According to a recent article in veterinary publication dvm360 regarding ticks:
“Perhaps the scariest of the blood-sucking hangers-on are ticks. But our understanding of tick parasitism has been sparse thus far.”1
The article states that until recently, little was known about the prevalence of individual tick species and their life stages on dogs and cats.
I confess my first thought when I read this was, “Wait, what? If the veterinary community doesn’t understand much about ticks on dogs and cats, why has it been so enthusiastically pushing chemical tick preventives for every pet, for year-round use, for decades?”
The article goes on to cite various studies beginning in 2007 that have revealed many more specifics about the prevalence of ticks on pets, tick species, gender and life cycles, attachment sites, when (month) and where (geographic location) the bites occurred, plus the age, gender, weight, spay/neuter status and estimated percentage of time affected pets spend outdoors.
What follows are some of the findings from a large-scale study at Oklahoma State University that covered the period February 2018 to January 2019. Tick submissions were solicited from 190 veterinary practices across the U.S., for a total of 10,978 ticks harvested from 1,494 dogs and 336 cats.
Dogs and Ticks
Data was collected on canine patients at 263 veterinary hospitals in 49 states — a total of 1,494 dogs.
Dog ages ranged from 40 days to 19 years
Average weight was 44 pounds
Gender and spay/neuter status were about the same as the general dog population
Half the dogs spent over 30% of their time outdoors
Most (over 90%) of the dogs had just one tick; 5.5% had more than 9 ticks; one poor animal was infested with over 4,700 ticks
A total of 14 tick species were identified: 36% of dogs were bitten by the American dog tick, 27% by the deer (black-legged) tick, 23% by the Lone Star tick and 11% by the brown dog tick; the remaining dogs were bitten by a variety of other species; about 6% were bitten by more than one tick species
A review of tick species with respect to percentage of total ticks revealed the brown dog tick as the most prevalent at 62%, followed by the Lone Star tick (19%), the American dog tick (10%) and the deer tick (6%)
Attachment sites appeared to be associated with the species of tick: the American dog tick, deer tick and brown dog tick were most often found attached to the head, ears and neck — the brown dog tick was also less frequently attached to the abdomen, axillae (“armpit”), groin, legs and paws; the Lone Star tick was more commonly attached to the abdomen, armpit and groin area
Cats and Ticks
Data was collected on feline patients at 109 veterinary clinics in 39 states — a total of 336 cats.
Cat ages ranged from 18 days to 18 years
Average weight was just under 10 pounds
Gender breakout was 59% male compared with 49.6% for the general cat population; a “disproportionately small percentage” were sterilized
Over 56% of cats spent more than 70% of their time outdoors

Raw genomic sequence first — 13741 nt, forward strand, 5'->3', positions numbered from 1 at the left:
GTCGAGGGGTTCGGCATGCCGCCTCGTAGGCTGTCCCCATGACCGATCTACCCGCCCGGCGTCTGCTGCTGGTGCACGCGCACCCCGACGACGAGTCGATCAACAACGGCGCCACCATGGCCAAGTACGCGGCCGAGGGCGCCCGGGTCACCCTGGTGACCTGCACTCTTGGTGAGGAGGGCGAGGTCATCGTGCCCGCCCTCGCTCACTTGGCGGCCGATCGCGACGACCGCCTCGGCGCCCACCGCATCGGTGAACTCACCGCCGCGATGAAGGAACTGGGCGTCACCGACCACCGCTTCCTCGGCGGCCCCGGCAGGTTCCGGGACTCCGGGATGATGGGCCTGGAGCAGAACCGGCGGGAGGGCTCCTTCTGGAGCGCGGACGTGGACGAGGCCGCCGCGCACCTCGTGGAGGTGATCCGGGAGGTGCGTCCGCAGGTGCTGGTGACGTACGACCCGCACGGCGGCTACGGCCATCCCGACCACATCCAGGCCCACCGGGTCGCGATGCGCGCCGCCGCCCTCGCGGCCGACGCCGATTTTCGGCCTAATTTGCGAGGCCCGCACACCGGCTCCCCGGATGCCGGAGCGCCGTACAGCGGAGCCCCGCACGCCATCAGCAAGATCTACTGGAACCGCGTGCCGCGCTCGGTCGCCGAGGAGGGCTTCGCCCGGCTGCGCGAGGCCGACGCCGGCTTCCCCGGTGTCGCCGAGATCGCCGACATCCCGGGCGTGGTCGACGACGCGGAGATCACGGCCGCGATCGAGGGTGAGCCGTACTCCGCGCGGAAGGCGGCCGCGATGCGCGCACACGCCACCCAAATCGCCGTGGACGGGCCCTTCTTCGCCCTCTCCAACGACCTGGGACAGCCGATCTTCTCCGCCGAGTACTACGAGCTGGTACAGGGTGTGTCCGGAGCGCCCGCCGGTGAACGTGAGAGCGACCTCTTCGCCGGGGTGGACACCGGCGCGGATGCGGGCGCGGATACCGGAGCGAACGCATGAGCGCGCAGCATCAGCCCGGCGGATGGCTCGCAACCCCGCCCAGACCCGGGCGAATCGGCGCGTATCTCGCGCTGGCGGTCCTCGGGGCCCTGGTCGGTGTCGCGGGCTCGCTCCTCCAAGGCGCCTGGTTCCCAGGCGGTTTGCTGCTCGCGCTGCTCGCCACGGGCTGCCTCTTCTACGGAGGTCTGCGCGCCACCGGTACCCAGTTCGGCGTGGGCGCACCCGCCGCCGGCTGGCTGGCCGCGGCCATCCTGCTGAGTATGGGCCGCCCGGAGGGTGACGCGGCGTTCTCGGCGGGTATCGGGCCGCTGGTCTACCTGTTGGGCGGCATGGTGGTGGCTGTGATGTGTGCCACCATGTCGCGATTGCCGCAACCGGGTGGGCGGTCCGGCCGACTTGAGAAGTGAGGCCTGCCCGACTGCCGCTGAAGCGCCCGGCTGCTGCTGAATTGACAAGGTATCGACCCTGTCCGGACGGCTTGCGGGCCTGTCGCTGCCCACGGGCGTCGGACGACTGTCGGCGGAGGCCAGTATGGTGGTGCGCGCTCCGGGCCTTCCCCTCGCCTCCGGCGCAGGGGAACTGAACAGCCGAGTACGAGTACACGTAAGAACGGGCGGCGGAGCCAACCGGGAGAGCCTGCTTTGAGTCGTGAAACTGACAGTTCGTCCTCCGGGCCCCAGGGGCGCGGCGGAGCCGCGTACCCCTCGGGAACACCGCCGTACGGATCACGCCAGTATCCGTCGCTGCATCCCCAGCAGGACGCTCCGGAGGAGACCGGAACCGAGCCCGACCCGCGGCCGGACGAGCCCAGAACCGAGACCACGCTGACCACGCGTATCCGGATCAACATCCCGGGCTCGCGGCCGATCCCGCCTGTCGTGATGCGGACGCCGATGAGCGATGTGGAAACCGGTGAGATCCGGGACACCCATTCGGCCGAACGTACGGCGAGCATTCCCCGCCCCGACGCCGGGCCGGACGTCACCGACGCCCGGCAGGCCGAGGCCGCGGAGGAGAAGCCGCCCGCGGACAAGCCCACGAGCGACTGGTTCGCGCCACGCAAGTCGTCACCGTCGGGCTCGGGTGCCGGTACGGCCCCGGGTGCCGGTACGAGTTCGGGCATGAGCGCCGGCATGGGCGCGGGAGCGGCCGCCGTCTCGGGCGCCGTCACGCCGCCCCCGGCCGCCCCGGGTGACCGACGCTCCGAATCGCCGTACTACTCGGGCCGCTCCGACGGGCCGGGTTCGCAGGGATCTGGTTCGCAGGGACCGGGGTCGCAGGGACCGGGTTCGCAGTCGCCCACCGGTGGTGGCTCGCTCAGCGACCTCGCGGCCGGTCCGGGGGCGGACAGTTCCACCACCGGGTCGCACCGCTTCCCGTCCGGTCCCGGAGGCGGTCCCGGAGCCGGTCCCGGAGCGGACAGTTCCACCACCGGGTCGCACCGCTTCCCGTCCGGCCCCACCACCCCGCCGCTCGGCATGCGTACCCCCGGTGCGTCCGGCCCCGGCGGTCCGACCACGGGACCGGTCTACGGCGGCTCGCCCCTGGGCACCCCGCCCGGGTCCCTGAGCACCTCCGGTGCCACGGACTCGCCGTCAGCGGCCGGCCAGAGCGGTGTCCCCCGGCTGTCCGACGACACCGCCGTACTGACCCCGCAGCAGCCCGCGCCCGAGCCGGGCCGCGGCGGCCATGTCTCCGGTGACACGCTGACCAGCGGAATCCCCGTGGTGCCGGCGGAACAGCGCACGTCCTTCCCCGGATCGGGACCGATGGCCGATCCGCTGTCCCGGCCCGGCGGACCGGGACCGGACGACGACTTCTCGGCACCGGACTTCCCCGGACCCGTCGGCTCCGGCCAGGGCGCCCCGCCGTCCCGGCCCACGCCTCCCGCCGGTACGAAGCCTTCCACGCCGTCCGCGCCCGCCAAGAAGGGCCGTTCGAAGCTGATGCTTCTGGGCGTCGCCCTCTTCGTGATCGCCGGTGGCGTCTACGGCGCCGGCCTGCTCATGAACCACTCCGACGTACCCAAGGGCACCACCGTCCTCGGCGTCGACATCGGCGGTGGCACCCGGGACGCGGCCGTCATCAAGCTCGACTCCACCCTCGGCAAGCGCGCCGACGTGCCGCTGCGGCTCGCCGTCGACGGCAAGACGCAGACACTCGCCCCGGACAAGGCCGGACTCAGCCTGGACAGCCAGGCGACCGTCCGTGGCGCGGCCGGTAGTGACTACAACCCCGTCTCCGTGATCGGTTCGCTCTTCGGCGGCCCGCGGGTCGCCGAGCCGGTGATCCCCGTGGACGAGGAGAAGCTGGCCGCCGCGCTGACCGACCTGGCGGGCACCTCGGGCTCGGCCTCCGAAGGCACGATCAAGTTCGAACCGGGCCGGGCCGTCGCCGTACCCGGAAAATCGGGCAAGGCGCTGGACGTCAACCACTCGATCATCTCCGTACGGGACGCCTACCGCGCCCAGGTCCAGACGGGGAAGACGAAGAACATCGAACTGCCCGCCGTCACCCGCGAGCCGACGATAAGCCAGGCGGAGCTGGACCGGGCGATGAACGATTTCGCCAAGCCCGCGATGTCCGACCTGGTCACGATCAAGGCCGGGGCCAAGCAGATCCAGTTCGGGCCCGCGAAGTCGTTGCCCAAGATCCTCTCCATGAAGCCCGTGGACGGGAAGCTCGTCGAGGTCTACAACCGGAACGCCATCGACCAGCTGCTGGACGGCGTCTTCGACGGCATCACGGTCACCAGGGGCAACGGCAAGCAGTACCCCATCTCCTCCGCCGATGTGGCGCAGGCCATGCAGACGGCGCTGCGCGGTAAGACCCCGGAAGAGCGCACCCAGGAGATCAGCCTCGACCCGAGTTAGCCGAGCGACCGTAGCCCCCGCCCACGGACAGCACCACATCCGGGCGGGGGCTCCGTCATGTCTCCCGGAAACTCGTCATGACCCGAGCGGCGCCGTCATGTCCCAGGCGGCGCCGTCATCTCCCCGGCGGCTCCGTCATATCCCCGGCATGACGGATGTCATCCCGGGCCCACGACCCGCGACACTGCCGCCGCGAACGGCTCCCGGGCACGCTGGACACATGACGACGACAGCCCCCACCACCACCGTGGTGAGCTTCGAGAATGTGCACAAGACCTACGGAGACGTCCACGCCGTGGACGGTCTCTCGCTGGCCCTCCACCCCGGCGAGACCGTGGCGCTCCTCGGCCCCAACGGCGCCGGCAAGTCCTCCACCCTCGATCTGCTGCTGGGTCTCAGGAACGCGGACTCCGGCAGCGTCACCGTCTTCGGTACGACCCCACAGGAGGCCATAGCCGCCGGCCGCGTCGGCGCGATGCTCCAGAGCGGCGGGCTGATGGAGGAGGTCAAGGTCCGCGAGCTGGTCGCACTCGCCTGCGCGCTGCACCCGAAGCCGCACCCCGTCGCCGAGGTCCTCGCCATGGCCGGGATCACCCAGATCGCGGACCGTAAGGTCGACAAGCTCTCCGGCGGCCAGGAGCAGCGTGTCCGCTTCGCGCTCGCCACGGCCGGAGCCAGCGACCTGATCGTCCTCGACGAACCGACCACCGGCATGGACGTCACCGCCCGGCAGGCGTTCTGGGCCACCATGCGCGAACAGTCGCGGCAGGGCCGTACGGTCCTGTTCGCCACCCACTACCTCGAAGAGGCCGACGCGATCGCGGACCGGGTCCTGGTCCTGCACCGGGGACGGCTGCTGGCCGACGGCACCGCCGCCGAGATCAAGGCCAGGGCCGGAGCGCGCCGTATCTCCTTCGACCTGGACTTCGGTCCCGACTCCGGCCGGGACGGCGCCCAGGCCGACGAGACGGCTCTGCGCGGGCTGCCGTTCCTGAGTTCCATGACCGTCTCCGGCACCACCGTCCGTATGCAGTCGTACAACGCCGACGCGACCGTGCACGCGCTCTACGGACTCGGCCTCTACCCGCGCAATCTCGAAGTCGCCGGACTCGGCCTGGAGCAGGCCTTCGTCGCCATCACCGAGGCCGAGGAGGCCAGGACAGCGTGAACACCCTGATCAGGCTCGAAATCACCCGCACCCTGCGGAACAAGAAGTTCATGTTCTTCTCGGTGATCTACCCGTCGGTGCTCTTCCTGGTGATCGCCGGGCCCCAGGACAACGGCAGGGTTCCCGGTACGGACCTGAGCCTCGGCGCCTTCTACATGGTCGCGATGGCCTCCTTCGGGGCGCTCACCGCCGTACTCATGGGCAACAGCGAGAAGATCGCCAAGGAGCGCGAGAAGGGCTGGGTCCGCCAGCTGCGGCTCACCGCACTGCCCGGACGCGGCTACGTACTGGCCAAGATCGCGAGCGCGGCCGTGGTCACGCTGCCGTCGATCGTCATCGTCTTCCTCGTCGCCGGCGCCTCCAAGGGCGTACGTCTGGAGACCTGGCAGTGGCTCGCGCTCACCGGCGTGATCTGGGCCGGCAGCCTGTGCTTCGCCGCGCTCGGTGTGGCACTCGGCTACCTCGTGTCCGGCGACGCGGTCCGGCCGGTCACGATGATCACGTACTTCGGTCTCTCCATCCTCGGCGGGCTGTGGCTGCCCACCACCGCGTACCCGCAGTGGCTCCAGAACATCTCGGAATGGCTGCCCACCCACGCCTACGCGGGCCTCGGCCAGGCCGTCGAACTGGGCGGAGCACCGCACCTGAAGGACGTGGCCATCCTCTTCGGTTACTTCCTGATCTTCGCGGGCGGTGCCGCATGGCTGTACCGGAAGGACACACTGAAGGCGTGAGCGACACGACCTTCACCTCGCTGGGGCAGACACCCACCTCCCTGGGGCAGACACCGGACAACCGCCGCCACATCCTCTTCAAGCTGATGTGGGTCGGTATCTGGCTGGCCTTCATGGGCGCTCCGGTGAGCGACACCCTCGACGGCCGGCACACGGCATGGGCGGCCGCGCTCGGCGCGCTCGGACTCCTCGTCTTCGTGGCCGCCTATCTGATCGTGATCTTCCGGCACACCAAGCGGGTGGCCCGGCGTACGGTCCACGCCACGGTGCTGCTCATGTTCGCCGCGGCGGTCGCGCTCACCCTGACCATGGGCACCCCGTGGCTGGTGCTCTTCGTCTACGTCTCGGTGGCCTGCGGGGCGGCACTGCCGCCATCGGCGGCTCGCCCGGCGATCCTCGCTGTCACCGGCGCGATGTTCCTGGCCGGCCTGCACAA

Average number of ticks per cat was 2.6, with a range of one to 38 ticks
A total of 12 tick species were identified: 46% of cats were bitten by the deer (black-legged) tick, 30% by the Lone Star tick and 18% by the American dog tick; the remaining cats were bitten by a variety of other species; about 4% were bitten by more than one tick species
A review of tick species with respect to percentage of total ticks revealed the Lone Star tick as the most prevalent at 39%, followed by the deer tick (32%) and the American dog tick (14%)
Attachment sites mirrored those for dogs
New Findings From the Oklahoma State Study
The primary ticks infesting dogs were the brown dog tick, the Lone Star tick and the American dog tick (totaling 95% of submissions)
For cats, the Lone Star tick, the American dog tick and the black-legged tick accounted for 80% of samples
About 40% of the ticks removed from dogs and cats were adult females, however, nearly half were larvae and 16% were nymphs, therefore, “This finding confirms that immature stages of some common tick species are significant players in tick parasitism of pets. It also suggests the importance of tick control, as these small stages can be overlooked easily.”
Certain tick species are expanding their geographic distribution
There is a year-round presence of feeding ticks in the U.S.
A small portion of pets were reported to rarely or never go outside, suggesting that ticks are carried indoors on clothing and other pets
“Cats may be underrepresented as hosts for ticks”
Protecting Your Pet From Ticks
While all of the above information is good to know, it doesn’t change any of the recommendations I’ve been offering pet parents for years with regard to protecting dogs and cats from ticks and tick-borne disease.
When it comes to flea and tick protection, many veterinarians recommend chemical preventives as a solution (some even recommend them to pets year-round), but I don’t agree with the automatic use of chemicals as a means of attempting to control nature.
In deciding how to best protect your dog or cat from ticks, I recommend you assess your pets like you do the rest of your family. If you’re planning a hike in a high-risk area and plan to use chemicals to repel parasites on you or your kids, your dogs will also need the same level of protection (so you’ll need to be prepared with products from your vet).
You need to take into account when pest season begins and ends where you live, your pet’s individual risk (e.g., do you go for long walks in the woods or do a lot of hiking?; does your furry family member have unrestricted access to the outdoors?), as well as the level of disease risk in your area.
Ticks are resilient and increasingly resistant to pesticides, and because they feed on many different animals (humans, dogs, cats, squirrels, mice, opossums, deer and more), and they feed for long periods of time, they’re quite good at acquiring and transmitting diseases, some of which can be life-threatening.